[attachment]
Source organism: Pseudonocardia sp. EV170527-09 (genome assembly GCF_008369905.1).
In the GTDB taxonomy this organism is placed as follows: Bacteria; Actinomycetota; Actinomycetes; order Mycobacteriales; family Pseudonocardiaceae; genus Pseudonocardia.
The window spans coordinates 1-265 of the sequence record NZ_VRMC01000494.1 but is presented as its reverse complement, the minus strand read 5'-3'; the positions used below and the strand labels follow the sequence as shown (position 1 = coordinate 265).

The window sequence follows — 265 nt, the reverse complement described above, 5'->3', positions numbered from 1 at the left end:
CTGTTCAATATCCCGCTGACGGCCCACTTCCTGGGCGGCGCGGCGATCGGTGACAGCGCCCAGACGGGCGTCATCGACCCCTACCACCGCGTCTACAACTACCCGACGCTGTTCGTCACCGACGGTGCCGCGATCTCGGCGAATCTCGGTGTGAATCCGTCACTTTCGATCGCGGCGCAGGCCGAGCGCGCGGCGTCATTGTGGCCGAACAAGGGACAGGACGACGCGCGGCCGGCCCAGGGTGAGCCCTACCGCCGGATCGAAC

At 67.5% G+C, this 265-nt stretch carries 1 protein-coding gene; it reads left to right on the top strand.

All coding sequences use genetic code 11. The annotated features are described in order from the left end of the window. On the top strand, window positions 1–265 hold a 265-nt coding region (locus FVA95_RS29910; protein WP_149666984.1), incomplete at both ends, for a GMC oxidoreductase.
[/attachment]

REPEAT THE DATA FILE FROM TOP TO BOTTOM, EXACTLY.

Source organism: Pseudonocardia sp. EV170527-09 (genome assembly GCF_008369905.1).
In the GTDB taxonomy this organism is placed as follows: Bacteria; Actinomycetota; Actinomycetes; order Mycobacteriales; family Pseudonocardiaceae; genus Pseudonocardia.
The window spans coordinates 1-265 of the sequence record NZ_VRMC01000494.1 but is presented as its reverse complement, the minus strand read 5'-3'; the positions used below and the strand labels follow the sequence as shown (position 1 = coordinate 265).

The window sequence follows — 265 nt, the reverse complement described above, 5'->3', positions numbered from 1 at the left end:
CTGTTCAATATCCCGCTGACGGCCCACTTCCTGGGCGGCGCGGCGATCGGTGACAGCGCCCAGACGGGCGTCATCGACCCCTACCACCGCGTCTACAACTACCCGACGCTGTTCGTCACCGACGGTGCCGCGATCTCGGCGAATCTCGGTGTGAATCCGTCACTTTCGATCGCGGCGCAGGCCGAGCGCGCGGCGTCATTGTGGCCGAACAAGGGACAGGACGACGCGCGGCCGGCCCAGGGTGAGCCCTACCGCCGGATCGAAC

At 67.5% G+C, this 265-nt stretch carries 1 protein-coding gene; it reads left to right on the top strand.

All coding sequences use genetic code 11. The annotated features are described in order from the left end of the window. On the top strand, window positions 1–265 hold a 265-nt coding region (locus FVA95_RS29910; protein WP_149666984.1), incomplete at both ends, for a GMC oxidoreductase.